Wintering in Alberta
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  1. #1
    Join Date
    Apr 2017
    Edmonton, Alberta

    Default Wintering in Alberta

    I noted the commercial guy down the road leaves two deep boxes for winter. He does wrap them and leaves entrances open. I assume one brood box and one filled with capped honey? All the posts on this wed site forum recommend leaving more honey for the winter. I am assuming that in our cold winters our bees are less active and therefore require les honey to make it through the winter. Does this make sense to you guys and gals?
    Thank you.

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  3. #2
    Join Date
    Feb 2015
    Rosebud Missouri

    Default Re: Wintering in Alberta

    I will take a shot at this. I thought that I had read that anything warmer then 40 degrees used more honey and anything colder then 40 degrees F. used more honey.
    Now the question is do you believe everything you read? To me the above makes sense though.
    zone 5b

  4. #3
    Join Date
    Oct 2012
    Vancouver, B.C., Canada

    Default Re: Wintering in Alberta

    Your theory of active bees consume more is right but the food requirements are also based on length of winter. I bet the commercial guy knows exactly how much honey he needs in frames (probably 15). Your bees will collect a little pollen and nectar at 8 C. or 46 F. but nothing substantial til 12 C. or 54 F (non rainy) so how long is your winter? (months without a positive food flow). I know from experience how much honey I need at each of my bee yards and each is different (i.e. 10 frames or 60 lbs in my Vancouver bee yard). Your theory is correct in that a freaky warm October for us can mean very active bees with not much food (major consumption).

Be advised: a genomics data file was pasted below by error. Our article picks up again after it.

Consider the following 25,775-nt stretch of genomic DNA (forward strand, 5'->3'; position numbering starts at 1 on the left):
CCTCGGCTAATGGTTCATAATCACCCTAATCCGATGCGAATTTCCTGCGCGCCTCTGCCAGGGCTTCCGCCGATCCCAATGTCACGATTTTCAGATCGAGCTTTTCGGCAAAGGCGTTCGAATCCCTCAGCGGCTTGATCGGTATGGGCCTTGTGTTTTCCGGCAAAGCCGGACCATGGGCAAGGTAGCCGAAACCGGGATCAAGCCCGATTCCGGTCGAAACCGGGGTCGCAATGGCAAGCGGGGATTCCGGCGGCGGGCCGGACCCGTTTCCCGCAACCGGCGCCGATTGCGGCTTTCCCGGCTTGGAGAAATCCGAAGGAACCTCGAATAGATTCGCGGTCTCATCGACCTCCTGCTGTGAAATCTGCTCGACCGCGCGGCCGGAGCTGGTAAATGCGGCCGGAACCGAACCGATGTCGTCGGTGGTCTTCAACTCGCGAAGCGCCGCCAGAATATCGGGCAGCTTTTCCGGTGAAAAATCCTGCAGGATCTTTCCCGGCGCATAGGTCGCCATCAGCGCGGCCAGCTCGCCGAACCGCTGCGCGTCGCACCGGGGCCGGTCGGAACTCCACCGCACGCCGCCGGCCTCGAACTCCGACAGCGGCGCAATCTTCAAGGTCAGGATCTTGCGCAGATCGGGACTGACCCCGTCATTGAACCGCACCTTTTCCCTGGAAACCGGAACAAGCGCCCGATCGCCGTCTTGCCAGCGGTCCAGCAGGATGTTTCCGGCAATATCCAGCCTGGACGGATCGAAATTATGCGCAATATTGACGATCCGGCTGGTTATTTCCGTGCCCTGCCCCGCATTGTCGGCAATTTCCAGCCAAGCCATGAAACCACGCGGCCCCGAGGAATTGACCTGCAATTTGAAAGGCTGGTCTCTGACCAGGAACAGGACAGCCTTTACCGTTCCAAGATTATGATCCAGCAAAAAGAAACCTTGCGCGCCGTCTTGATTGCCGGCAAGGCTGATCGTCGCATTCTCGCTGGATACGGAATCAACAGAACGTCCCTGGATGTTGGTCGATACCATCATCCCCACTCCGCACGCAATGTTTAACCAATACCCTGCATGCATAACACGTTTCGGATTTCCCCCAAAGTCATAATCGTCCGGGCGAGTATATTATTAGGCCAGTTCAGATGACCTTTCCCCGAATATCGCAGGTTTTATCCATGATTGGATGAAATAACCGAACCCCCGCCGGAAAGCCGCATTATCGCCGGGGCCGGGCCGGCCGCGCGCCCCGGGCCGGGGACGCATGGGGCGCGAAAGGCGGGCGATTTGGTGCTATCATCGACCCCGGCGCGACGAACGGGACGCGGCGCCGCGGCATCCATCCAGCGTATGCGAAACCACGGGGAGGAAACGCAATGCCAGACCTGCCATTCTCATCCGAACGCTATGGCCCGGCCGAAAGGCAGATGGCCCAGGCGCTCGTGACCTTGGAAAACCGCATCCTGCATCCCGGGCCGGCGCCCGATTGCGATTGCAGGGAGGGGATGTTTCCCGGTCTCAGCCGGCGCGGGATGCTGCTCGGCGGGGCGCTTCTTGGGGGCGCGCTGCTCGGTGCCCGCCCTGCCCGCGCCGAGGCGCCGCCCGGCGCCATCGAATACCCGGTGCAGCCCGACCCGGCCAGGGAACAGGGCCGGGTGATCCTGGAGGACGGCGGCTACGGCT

5. #4
    Join Date
    Dec 2016
    Drayton Valley, Alberta, Canada

    Default Re: Wintering in Alberta

    Opto, all the feed they can store is what you need. My bucket feeders are still on, covered by medium supers. Trying to get them to fill the 3rd deep up top. 2 of them have, 2 not so much, and the 5 over 5 nuc is solid honey, pollen, and bees.
    All will get a sugar board, a quilt board for moisture control, and insulation.
    February to April are our critical times up here; 53rd parallel, east of the Rockies.
    Some warm days, chinooks, followed by deep freezes, repeated for several months.
    A 2-deep needs to have about 80-90 lbs of stores up here, and more is better.
    Last year my 2-deep starved in February ( I was on vacation) but the 3-deep made it fine.
    PM me if you want, I'm out west of you
    53N 115W El.850M

  6. #5
    Join Date
    Jan 2011
    Great Falls Montana

    Default Re: Wintering in Alberta

    Go to a site by a retired commercial beek in your area. Search wintering and winter wraps in his diary. All will be covered.


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